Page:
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Measuring brain activity in infants provides an objective surrogate approach with which to infer pain perception following noxious events. Here we discuss different approaches which can be used to measure noxious-evoked brain activity, and discuss how these measures can be used to assess the analgesic efficacy of pharmacological and non-pharmacological interventions. We review factors that can modulate noxious-evoked brain activity, which may impact infant pain experience, including gestational age, sex, prior pain, stress, and illness.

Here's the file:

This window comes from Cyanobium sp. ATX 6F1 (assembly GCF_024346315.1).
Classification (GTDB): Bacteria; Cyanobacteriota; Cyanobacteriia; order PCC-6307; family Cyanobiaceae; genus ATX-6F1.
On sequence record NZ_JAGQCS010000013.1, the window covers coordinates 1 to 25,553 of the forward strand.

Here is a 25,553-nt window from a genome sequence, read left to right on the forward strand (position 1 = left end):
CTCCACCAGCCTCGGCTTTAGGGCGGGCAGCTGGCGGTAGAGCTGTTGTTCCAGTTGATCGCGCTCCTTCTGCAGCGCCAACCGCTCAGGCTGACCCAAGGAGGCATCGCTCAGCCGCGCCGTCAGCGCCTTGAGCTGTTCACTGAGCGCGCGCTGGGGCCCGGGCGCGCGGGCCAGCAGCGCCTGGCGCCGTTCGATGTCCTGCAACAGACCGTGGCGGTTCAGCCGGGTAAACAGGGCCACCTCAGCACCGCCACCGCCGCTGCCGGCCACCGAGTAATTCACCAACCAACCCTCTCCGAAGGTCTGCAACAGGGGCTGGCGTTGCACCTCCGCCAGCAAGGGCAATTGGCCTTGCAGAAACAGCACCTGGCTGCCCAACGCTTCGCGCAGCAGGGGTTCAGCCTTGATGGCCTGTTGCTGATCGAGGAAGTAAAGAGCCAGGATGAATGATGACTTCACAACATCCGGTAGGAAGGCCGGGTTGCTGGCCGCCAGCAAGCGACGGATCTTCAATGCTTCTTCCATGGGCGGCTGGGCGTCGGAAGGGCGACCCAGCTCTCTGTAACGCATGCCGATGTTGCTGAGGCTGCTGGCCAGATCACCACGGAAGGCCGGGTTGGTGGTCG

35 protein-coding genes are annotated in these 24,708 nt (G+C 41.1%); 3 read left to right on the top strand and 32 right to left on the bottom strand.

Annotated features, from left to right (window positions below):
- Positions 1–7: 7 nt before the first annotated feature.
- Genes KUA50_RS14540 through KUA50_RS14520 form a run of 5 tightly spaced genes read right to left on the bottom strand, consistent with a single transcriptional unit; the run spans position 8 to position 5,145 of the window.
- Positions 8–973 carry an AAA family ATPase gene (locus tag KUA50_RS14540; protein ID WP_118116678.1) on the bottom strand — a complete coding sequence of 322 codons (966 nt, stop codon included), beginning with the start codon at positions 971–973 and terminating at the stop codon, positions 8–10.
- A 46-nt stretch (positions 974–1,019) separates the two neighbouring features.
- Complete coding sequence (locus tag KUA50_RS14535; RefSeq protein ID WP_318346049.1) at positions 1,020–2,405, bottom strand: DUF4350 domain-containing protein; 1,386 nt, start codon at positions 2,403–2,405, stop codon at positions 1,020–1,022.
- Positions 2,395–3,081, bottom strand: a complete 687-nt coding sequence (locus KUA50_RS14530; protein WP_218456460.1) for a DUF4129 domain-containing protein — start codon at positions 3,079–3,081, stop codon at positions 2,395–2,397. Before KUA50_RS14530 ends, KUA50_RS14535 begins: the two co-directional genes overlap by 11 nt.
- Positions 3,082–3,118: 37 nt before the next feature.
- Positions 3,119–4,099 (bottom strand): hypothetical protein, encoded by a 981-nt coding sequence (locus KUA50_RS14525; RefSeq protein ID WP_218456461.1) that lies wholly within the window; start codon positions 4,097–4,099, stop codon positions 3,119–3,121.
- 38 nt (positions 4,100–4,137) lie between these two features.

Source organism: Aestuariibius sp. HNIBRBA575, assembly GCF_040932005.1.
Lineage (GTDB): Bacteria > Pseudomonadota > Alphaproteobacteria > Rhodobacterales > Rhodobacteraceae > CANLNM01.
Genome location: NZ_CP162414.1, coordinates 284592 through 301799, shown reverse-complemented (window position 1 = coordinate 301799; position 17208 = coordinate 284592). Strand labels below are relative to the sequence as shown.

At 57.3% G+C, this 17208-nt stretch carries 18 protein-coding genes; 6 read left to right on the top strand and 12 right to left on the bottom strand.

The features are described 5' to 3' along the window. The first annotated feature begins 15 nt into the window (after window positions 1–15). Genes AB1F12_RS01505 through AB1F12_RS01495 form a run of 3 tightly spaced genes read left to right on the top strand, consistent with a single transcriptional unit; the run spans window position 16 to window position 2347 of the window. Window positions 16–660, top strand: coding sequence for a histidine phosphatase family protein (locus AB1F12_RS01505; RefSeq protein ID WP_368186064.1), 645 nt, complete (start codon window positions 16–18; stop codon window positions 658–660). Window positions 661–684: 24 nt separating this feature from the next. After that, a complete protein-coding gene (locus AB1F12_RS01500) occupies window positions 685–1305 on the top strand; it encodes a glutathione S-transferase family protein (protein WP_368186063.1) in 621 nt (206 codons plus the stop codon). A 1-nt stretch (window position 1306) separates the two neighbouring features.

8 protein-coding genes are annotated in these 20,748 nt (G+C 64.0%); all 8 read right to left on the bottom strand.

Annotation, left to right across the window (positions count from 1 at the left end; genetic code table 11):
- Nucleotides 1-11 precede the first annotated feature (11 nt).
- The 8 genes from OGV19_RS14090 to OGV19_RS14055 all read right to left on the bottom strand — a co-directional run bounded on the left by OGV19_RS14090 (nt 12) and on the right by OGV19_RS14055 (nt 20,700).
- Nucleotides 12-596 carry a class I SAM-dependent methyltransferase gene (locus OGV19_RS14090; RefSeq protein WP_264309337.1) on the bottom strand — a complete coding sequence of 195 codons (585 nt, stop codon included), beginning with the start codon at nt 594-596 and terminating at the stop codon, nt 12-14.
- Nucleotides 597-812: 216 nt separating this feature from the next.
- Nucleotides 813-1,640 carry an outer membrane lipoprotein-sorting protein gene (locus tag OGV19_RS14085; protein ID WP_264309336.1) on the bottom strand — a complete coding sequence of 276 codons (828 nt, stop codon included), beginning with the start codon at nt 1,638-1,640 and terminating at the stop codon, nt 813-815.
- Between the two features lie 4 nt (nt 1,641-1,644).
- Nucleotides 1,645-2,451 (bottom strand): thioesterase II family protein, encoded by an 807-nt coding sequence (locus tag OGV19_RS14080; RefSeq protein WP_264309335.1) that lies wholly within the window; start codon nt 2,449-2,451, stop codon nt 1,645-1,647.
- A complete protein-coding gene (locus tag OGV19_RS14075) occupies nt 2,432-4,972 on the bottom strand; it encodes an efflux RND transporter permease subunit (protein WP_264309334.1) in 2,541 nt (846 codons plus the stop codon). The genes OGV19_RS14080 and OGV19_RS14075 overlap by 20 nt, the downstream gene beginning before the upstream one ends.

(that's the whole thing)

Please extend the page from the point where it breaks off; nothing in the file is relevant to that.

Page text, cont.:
Original publication




Journal article


Semin Fetal Neonatal Med

Publication Date





Analgesia, Clinical trials, Development, Electroencephalography, Electromyography, Evoked potentials, Facial expressions, Magnetic resonance imaging, Near-infrared spectroscopy, Neonate, Neuroimaging, Nociception, Pain measurement, Analgesics, Opioid, Anesthetics, Local, Brain, Electroencephalography, Electromyography, Evoked Potentials, Gestational Age, Humans, Infant Behavior, Infant, Newborn, Magnetic Resonance Imaging, Morphine, Nociception, Pain Measurement, Sex Factors, Spectroscopy, Near-Infrared, Stress, Psychological, Sucrose, Touch